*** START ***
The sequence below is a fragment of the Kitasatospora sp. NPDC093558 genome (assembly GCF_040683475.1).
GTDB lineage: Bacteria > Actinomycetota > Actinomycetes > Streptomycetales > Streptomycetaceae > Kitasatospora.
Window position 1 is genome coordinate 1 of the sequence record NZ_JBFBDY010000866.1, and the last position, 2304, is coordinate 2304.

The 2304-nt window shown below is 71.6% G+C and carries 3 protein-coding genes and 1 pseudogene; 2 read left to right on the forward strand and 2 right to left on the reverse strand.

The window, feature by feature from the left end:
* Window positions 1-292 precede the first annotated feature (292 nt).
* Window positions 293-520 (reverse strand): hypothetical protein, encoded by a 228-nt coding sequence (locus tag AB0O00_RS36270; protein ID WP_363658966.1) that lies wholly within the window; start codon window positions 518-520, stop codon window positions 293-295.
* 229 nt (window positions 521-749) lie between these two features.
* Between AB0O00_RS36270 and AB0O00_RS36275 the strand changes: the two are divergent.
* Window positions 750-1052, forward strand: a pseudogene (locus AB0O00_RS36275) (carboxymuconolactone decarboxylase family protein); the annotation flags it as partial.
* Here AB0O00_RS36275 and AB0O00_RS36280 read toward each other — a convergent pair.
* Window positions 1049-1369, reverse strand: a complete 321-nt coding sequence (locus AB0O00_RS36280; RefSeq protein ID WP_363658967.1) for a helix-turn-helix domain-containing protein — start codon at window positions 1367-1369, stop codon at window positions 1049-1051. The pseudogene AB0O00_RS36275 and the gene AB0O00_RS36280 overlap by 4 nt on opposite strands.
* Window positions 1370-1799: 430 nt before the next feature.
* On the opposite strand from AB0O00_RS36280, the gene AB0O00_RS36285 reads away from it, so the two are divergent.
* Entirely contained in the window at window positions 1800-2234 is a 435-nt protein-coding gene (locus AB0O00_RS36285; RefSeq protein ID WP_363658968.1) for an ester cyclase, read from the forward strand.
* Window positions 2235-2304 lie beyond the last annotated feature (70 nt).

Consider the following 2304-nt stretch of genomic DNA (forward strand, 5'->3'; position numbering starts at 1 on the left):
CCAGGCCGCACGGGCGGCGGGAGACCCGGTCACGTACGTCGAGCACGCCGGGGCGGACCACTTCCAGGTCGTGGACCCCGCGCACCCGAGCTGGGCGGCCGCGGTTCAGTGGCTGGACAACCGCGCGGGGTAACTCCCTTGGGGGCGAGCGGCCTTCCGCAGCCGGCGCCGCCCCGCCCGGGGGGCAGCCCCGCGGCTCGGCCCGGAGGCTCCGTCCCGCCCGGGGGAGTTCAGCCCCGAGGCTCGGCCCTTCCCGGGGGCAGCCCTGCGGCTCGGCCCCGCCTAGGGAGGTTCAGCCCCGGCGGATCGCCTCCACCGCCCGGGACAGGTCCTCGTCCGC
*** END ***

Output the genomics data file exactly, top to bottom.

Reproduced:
The sequence below is a fragment of the Kitasatospora sp. NPDC093558 genome (assembly GCF_040683475.1).
GTDB lineage: Bacteria > Actinomycetota > Actinomycetes > Streptomycetales > Streptomycetaceae > Kitasatospora.
Window position 1 is genome coordinate 1 of the sequence record NZ_JBFBDY010000866.1, and the last position, 2304, is coordinate 2304.

The 2304-nt window shown below is 71.6% G+C and carries 3 protein-coding genes and 1 pseudogene; 2 read left to right on the forward strand and 2 right to left on the reverse strand.

The window, feature by feature from the left end:
* Window positions 1-292 precede the first annotated feature (292 nt).
* Window positions 293-520 (reverse strand): hypothetical protein, encoded by a 228-nt coding sequence (locus tag AB0O00_RS36270; protein ID WP_363658966.1) that lies wholly within the window; start codon window positions 518-520, stop codon window positions 293-295.
* 229 nt (window positions 521-749) lie between these two features.
* Between AB0O00_RS36270 and AB0O00_RS36275 the strand changes: the two are divergent.
* Window positions 750-1052, forward strand: a pseudogene (locus AB0O00_RS36275) (carboxymuconolactone decarboxylase family protein); the annotation flags it as partial.
* Here AB0O00_RS36275 and AB0O00_RS36280 read toward each other — a convergent pair.
* Window positions 1049-1369, reverse strand: a complete 321-nt coding sequence (locus AB0O00_RS36280; RefSeq protein ID WP_363658967.1) for a helix-turn-helix domain-containing protein — start codon at window positions 1367-1369, stop codon at window positions 1049-1051. The pseudogene AB0O00_RS36275 and the gene AB0O00_RS36280 overlap by 4 nt on opposite strands.
* Window positions 1370-1799: 430 nt before the next feature.
* On the opposite strand from AB0O00_RS36280, the gene AB0O00_RS36285 reads away from it, so the two are divergent.
* Entirely contained in the window at window positions 1800-2234 is a 435-nt protein-coding gene (locus AB0O00_RS36285; RefSeq protein ID WP_363658968.1) for an ester cyclase, read from the forward strand.
* Window positions 2235-2304 lie beyond the last annotated feature (70 nt).

Consider the following 2304-nt stretch of genomic DNA (forward strand, 5'->3'; position numbering starts at 1 on the left):
CCAGGCCGCACGGGCGGCGGGAGACCCGGTCACGTACGTCGAGCACGCCGGGGCGGACCACTTCCAGGTCGTGGACCCCGCGCACCCGAGCTGGGCGGCCGCGGTTCAGTGGCTGGACAACCGCGCGGGGTAACTCCCTTGGGGGCGAGCGGCCTTCCGCAGCCGGCGCCGCCCCGCCCGGGGGGCAGCCCCGCGGCTCGGCCCGGAGGCTCCGTCCCGCCCGGGGGAGTTCAGCCCCGAGGCTCGGCCCTTCCCGGGGGCAGCCCTGCGGCTCGGCCCCGCCTAGGGAGGTTCAGCCCCGGCGGATCGCCTCCACCGCCCGGGACAGGTCCTCGTCCGC